A study of global business leadership conducted at INSEAD and published in the January 2013 issue of the Harvard Business Review named Ken one of the 100 best performing CEOs in the world. He received an MBA with Distinction from Harvard Business School in 1976, and a BSBA, summa cum laude, Phi Beta Kappa, from Bucknell University in 1972.  Ken is Chairman of the Board of Trustees of Bucknell University.


Casey Fremont will be discussing the ways in which arts organizations, as well as public and private universities can increase the audience and broaden the reach of contemporary art through innovative approaches to public art. Art Production Fund engages and exposes the public to art through a variety of programs, which range from art in public spaces, including the permanent sculpture Prada Marfa in Texas, to an interactive artist residency in Las Vegas. Fremont will discuss various examples of APF's international public art programming and the organization’s commitment to it’s mission of commissioning and producing ambitious public art projects to expand awareness through contemporary art.

Casey Fremont graduated from Boston University in 2004 with a Bachelor of the Arts, major in Art History. She began working at Art Production Fund in the fall of 2004, and currently serves as APF's Director. While studying Art History in Boston, Casey spent the summers of 2000 and 2002 working as an intern at Art Production Fund, and Paul Kasmin Gallery in 2003. In September 2009 Casey co-curated "That Was Then" at Rush Arts in New York, and in January 2010 co-curated Look Again at Marlborough Gallery, New York.  Casey currently serves on the Times Square Alliance’s Midnight Moment Selection Committee, the Young Friends of Acria advisory board, and Co-Chairs the Coalition for the Homeless' annual Artwalk benefit.


The Adaptive Creative Entrepreneur: Art & Design Thinking as the Most Valuable Tool in 21st Century Business
In this talk, Seth Goldenberg will share his non-traditional journey in the art and design field that has led him to become a celebrated business leader. The foundations of his education were with a BFA and MFA in Painting and Studio Arts, and yet today he is a leading design thinker, building new business models with Fortune 500 companies and industries such as American Express on the future of small business services, Apple and the future store model for the twenty-first century, and Conoco Philips on new social models for sustainable energy. Goldenberg will share three case studies of his work in the business world and contextualize them as rooted in a creativity-centric leadership practice that was forged in his education as an artist and designer. His story will highlight that while his career has been a non-linear path, the consistent journey has been the continual experimentation with projects that leverage creativity to catalyze massive change.  To do this has been to be an adaptive entrepreneur—leveraging whatever vehicles and tools are needed in context: a festival, a museum, a board room, a store, a city, a hotel, and beyond. Through his personal story and the cases he shares, this talk will highlight the big questions that a creative education needs to face moving forward: essential questions that move far past form and are concerned with making meaning in an interdisciplinary dynamic landscape.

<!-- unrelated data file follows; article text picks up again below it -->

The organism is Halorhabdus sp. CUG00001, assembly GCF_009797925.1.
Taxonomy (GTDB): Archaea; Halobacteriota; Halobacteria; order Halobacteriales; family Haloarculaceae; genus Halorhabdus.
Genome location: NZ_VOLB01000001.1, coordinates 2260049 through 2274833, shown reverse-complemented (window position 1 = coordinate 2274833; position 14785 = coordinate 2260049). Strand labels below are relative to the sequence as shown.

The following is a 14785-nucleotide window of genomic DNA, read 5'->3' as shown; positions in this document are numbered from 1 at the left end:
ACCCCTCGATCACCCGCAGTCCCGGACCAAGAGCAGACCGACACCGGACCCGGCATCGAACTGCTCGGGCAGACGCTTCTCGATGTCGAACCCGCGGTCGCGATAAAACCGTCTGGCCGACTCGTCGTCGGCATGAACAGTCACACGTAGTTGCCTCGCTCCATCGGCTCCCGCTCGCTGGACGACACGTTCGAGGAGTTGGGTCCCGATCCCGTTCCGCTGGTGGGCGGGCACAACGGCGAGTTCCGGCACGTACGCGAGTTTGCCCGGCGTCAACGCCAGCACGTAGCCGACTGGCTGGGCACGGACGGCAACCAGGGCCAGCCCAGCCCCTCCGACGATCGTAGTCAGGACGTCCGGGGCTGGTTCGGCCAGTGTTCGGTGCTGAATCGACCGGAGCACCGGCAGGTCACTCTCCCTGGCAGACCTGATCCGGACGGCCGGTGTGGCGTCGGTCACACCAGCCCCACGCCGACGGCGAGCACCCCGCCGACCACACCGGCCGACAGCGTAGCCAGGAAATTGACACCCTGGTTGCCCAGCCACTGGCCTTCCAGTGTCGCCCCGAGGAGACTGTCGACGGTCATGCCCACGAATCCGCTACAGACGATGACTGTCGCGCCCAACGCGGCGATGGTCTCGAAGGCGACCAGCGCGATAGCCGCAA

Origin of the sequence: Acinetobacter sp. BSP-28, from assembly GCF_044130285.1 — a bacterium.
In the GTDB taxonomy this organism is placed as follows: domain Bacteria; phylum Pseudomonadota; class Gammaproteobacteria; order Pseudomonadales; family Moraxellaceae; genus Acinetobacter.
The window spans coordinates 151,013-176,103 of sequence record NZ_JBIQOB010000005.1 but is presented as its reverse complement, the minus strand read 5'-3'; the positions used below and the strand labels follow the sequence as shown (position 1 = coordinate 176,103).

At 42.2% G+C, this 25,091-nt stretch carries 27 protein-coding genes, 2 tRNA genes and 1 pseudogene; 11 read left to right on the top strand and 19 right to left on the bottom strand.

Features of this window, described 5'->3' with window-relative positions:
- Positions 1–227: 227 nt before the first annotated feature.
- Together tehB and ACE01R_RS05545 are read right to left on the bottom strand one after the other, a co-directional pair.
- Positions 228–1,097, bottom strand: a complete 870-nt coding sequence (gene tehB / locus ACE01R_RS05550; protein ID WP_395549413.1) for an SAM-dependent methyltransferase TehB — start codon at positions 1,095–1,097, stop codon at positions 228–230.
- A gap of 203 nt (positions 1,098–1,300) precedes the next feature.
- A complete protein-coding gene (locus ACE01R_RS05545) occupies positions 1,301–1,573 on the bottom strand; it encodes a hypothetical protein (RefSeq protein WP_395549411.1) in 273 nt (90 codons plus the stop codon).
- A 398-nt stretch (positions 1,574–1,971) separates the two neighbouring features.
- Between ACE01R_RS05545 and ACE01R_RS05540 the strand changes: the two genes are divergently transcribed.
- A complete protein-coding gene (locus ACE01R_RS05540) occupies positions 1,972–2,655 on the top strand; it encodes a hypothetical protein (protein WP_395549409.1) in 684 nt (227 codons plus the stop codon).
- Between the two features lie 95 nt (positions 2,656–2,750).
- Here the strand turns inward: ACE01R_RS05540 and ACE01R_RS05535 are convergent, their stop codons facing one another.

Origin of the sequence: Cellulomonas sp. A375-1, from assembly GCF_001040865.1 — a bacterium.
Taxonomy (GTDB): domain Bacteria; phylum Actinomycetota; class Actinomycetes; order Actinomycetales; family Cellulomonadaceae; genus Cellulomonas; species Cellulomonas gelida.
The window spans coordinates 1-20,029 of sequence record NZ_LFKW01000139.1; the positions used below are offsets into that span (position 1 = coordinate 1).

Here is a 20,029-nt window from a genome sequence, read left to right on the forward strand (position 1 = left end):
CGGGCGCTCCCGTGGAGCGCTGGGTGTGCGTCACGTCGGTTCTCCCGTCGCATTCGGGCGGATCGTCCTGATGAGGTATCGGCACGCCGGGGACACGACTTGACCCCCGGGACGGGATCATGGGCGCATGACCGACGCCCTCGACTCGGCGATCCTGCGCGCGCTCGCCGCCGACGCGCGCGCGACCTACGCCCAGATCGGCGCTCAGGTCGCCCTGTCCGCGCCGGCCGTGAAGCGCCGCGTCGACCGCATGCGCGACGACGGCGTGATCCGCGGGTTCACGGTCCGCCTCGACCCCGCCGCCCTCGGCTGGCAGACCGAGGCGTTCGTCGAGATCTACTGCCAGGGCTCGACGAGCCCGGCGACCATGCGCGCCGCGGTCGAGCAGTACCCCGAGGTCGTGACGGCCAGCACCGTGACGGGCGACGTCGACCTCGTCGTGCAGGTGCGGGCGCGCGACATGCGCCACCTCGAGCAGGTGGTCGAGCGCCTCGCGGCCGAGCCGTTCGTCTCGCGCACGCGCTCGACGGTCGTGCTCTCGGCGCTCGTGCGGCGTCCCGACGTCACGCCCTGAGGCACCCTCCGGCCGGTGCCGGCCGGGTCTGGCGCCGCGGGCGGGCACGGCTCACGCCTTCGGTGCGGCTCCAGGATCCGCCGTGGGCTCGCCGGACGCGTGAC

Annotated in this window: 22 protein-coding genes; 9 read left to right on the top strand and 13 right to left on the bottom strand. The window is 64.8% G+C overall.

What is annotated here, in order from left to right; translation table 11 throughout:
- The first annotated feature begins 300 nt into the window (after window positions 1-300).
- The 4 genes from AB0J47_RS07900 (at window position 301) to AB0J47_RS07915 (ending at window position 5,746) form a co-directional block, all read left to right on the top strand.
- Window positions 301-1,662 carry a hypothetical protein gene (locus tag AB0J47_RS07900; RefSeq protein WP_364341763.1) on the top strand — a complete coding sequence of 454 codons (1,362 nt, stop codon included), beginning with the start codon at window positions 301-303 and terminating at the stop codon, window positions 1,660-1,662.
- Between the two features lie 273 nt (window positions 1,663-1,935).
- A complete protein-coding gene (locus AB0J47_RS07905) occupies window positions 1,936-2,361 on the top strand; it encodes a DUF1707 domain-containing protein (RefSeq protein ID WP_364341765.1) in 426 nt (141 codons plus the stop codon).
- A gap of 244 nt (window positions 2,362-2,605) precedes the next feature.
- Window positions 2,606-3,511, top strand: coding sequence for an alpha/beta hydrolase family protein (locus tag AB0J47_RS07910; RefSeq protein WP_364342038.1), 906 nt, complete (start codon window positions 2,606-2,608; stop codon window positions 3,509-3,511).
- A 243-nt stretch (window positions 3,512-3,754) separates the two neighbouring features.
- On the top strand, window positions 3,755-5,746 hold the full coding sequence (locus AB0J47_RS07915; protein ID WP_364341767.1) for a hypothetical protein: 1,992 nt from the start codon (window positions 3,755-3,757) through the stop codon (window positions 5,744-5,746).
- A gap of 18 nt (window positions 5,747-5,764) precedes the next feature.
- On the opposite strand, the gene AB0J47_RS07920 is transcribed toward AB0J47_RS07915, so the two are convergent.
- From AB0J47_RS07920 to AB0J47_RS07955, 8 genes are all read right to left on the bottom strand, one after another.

Seth Goldenberg is the founder and CEO of Epic Decade, a purpose driven innovation studio and a leader in the field of design strategy. The company leverages design as a means of problem solving to make a meaningful impact in the world. IDEAS Salons, one of the signature tools of Epic Decade, are industry specific, invitational, pop-up retreats to accelerate breakthrough visions and partnerships. Fast Company magazine compared IDEAS Salons to the TED Conference, calling them “a model for the next generation of conferences based on dialogue and conversation." Participants have included leaders from Apple, Google, NASA, Disney Imagineering, Mercedes Benz, Microsoft, the Department of Defense, the Guggenheim Museum, the Oprah Winfrey Network, Harvard University, IBM, Carnegie Mellon University, and more. 

Goldenberg launched Epic Decade after playing a senior role at Bruce Mau Design, one of the most celebrated design innovation firms globally. Before joining BMD, he was the Founder and Executive Director of the critically acclaimed event, Dialog:City, an arts and cultural festival for the Democratic National Convention in 2008. This historic city-wide arts and technology festival featured some of the most nationally celebrated artists to create public projects responding to themes of civic engagement. Goldenberg first travelled to Denver to aid in the launch of the Museum of Contemporary Art Denver, where he was the Deputy Director for External Affairs for the inauguration of the first LEED certified museum in the US by architect David Adjaye.